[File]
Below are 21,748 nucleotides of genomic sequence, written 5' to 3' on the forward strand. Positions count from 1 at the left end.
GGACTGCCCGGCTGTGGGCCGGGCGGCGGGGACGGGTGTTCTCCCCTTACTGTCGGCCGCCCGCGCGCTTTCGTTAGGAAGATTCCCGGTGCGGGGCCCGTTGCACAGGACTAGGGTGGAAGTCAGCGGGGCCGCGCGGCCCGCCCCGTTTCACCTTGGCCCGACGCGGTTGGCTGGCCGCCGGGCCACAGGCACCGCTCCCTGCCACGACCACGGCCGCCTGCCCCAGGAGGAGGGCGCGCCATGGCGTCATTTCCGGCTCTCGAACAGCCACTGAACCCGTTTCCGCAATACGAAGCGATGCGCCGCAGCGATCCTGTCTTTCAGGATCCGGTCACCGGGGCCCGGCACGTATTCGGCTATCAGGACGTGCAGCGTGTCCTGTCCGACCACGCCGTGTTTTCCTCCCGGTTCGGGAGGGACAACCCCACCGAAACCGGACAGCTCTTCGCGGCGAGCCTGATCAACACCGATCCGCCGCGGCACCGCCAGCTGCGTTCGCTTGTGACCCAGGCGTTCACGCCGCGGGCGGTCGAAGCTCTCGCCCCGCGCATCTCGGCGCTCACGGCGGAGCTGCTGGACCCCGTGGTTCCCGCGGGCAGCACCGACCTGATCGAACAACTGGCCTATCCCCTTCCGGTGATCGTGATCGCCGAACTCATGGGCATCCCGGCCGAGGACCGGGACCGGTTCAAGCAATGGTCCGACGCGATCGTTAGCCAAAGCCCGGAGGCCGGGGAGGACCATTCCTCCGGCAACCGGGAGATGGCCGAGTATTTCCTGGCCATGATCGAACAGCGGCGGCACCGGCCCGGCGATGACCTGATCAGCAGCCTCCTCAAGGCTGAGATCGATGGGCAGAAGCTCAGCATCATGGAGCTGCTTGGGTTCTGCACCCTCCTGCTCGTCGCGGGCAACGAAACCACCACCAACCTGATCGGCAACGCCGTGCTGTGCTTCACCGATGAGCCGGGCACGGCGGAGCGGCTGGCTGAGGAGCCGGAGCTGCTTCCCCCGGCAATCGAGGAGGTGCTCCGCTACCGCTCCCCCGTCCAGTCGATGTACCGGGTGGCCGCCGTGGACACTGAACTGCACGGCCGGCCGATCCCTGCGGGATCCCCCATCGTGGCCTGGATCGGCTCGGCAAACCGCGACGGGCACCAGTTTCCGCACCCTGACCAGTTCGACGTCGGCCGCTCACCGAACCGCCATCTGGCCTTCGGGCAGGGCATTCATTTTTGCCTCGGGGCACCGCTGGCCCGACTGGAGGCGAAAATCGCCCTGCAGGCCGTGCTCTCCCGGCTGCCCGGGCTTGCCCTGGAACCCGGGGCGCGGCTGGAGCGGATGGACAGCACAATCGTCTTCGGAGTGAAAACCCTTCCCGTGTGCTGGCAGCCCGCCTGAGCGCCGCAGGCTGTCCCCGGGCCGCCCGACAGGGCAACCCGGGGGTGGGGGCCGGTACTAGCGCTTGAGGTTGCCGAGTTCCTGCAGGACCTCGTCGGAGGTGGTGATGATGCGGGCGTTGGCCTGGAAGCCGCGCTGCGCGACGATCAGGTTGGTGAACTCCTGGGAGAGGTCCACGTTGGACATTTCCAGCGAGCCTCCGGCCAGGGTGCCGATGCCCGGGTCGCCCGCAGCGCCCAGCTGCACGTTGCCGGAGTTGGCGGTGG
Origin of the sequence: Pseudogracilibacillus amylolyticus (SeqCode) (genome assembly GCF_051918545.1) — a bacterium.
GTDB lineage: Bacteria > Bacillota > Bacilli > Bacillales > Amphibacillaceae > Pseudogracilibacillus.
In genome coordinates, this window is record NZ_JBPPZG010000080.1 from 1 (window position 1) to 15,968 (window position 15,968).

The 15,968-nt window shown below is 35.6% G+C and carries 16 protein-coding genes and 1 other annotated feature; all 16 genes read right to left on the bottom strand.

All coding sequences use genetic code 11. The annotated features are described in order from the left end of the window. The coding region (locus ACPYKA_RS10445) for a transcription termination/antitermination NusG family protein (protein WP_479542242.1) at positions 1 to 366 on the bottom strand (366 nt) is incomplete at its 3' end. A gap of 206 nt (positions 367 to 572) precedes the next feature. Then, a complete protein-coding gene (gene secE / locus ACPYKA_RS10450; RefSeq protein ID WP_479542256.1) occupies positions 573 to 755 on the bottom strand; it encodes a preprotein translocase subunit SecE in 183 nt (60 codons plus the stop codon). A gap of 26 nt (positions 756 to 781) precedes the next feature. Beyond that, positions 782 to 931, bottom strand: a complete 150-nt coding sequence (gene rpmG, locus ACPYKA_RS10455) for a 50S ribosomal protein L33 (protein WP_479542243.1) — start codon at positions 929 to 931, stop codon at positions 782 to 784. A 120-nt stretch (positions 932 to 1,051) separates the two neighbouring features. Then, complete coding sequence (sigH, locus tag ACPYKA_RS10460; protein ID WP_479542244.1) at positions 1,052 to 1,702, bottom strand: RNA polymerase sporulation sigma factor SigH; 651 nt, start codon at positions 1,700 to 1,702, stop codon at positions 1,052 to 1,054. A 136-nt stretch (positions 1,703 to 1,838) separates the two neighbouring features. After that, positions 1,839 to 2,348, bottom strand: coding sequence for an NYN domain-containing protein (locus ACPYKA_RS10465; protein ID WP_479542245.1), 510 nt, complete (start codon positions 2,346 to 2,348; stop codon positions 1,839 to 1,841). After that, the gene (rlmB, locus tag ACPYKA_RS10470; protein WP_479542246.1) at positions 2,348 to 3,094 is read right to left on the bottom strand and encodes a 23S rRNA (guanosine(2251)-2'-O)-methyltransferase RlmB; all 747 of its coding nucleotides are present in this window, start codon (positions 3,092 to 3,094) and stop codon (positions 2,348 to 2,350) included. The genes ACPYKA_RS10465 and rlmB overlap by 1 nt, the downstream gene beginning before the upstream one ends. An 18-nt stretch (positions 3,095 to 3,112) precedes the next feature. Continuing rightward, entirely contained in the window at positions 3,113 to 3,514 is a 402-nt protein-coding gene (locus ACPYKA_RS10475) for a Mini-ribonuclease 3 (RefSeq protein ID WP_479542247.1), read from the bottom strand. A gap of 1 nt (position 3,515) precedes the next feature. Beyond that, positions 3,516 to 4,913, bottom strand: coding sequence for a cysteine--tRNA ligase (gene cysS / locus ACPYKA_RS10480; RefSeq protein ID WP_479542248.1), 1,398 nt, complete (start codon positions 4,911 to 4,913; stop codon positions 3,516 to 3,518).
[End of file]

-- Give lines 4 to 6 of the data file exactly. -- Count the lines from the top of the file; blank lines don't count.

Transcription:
GTDB lineage: Bacteria > Bacillota > Bacilli > Bacillales > Amphibacillaceae > Pseudogracilibacillus.
In genome coordinates, this window is record NZ_JBPPZG010000080.1 from 1 (window position 1) to 15,968 (window position 15,968).

The 15,968-nt window shown below is 35.6% G+C and carries 16 protein-coding genes and 1 other annotated feature; all 16 genes read right to left on the bottom strand.